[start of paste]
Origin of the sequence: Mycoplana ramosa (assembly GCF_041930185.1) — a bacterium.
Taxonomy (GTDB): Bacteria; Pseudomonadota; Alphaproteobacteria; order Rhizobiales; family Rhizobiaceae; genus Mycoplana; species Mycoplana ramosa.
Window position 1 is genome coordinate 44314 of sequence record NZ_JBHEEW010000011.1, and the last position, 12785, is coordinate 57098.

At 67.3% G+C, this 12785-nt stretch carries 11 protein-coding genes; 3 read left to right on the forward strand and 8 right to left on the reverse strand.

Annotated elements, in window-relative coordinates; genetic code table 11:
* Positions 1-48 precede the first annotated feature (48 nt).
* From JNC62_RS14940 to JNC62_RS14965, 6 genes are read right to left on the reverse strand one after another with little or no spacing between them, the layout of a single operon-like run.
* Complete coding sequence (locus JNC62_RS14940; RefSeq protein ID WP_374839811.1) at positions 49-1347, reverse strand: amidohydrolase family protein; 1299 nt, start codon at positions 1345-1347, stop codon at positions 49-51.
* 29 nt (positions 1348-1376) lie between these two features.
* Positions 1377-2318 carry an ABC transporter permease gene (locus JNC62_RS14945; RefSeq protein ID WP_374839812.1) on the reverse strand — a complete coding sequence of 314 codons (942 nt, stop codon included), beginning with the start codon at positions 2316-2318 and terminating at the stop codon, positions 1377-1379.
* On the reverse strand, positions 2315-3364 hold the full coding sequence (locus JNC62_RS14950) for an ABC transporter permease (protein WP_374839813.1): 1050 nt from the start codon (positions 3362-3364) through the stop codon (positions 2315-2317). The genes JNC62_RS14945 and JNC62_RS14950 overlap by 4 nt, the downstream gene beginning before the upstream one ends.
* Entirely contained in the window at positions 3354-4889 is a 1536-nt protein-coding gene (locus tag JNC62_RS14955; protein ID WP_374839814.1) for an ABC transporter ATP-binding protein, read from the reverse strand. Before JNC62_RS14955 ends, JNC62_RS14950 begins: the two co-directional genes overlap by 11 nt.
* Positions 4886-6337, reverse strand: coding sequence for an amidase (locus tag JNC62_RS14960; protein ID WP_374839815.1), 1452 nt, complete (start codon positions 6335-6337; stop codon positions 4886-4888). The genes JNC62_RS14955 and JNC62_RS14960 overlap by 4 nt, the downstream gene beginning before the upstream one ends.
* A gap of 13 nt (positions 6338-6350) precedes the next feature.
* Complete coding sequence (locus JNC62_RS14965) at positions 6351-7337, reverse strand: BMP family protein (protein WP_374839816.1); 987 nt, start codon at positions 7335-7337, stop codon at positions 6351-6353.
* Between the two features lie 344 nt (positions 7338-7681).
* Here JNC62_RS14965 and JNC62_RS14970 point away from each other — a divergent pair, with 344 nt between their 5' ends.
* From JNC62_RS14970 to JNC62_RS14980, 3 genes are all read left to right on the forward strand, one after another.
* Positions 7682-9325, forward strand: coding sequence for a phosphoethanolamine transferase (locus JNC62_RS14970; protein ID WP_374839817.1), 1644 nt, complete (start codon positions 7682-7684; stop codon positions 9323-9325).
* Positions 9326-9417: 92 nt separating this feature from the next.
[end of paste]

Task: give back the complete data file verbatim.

Origin of the sequence: Mycoplana ramosa (assembly GCF_041930185.1) — a bacterium.
Taxonomy (GTDB): Bacteria; Pseudomonadota; Alphaproteobacteria; order Rhizobiales; family Rhizobiaceae; genus Mycoplana; species Mycoplana ramosa.
Window position 1 is genome coordinate 44314 of sequence record NZ_JBHEEW010000011.1, and the last position, 12785, is coordinate 57098.

At 67.3% G+C, this 12785-nt stretch carries 11 protein-coding genes; 3 read left to right on the forward strand and 8 right to left on the reverse strand.

Annotated elements, in window-relative coordinates; genetic code table 11:
* Positions 1-48 precede the first annotated feature (48 nt).
* From JNC62_RS14940 to JNC62_RS14965, 6 genes are read right to left on the reverse strand one after another with little or no spacing between them, the layout of a single operon-like run.
* Complete coding sequence (locus JNC62_RS14940; RefSeq protein ID WP_374839811.1) at positions 49-1347, reverse strand: amidohydrolase family protein; 1299 nt, start codon at positions 1345-1347, stop codon at positions 49-51.
* 29 nt (positions 1348-1376) lie between these two features.
* Positions 1377-2318 carry an ABC transporter permease gene (locus JNC62_RS14945; RefSeq protein ID WP_374839812.1) on the reverse strand — a complete coding sequence of 314 codons (942 nt, stop codon included), beginning with the start codon at positions 2316-2318 and terminating at the stop codon, positions 1377-1379.
* On the reverse strand, positions 2315-3364 hold the full coding sequence (locus JNC62_RS14950) for an ABC transporter permease (protein WP_374839813.1): 1050 nt from the start codon (positions 3362-3364) through the stop codon (positions 2315-2317). The genes JNC62_RS14945 and JNC62_RS14950 overlap by 4 nt, the downstream gene beginning before the upstream one ends.
* Entirely contained in the window at positions 3354-4889 is a 1536-nt protein-coding gene (locus tag JNC62_RS14955; protein ID WP_374839814.1) for an ABC transporter ATP-binding protein, read from the reverse strand. Before JNC62_RS14955 ends, JNC62_RS14950 begins: the two co-directional genes overlap by 11 nt.
* Positions 4886-6337, reverse strand: coding sequence for an amidase (locus tag JNC62_RS14960; protein ID WP_374839815.1), 1452 nt, complete (start codon positions 6335-6337; stop codon positions 4886-4888). The genes JNC62_RS14955 and JNC62_RS14960 overlap by 4 nt, the downstream gene beginning before the upstream one ends.
* A gap of 13 nt (positions 6338-6350) precedes the next feature.
* Complete coding sequence (locus JNC62_RS14965) at positions 6351-7337, reverse strand: BMP family protein (protein WP_374839816.1); 987 nt, start codon at positions 7335-7337, stop codon at positions 6351-6353.
* Between the two features lie 344 nt (positions 7338-7681).
* Here JNC62_RS14965 and JNC62_RS14970 point away from each other — a divergent pair, with 344 nt between their 5' ends.
* From JNC62_RS14970 to JNC62_RS14980, 3 genes are all read left to right on the forward strand, one after another.
* Positions 7682-9325, forward strand: coding sequence for a phosphoethanolamine transferase (locus JNC62_RS14970; protein ID WP_374839817.1), 1644 nt, complete (start codon positions 7682-7684; stop codon positions 9323-9325).
* Positions 9326-9417: 92 nt separating this feature from the next.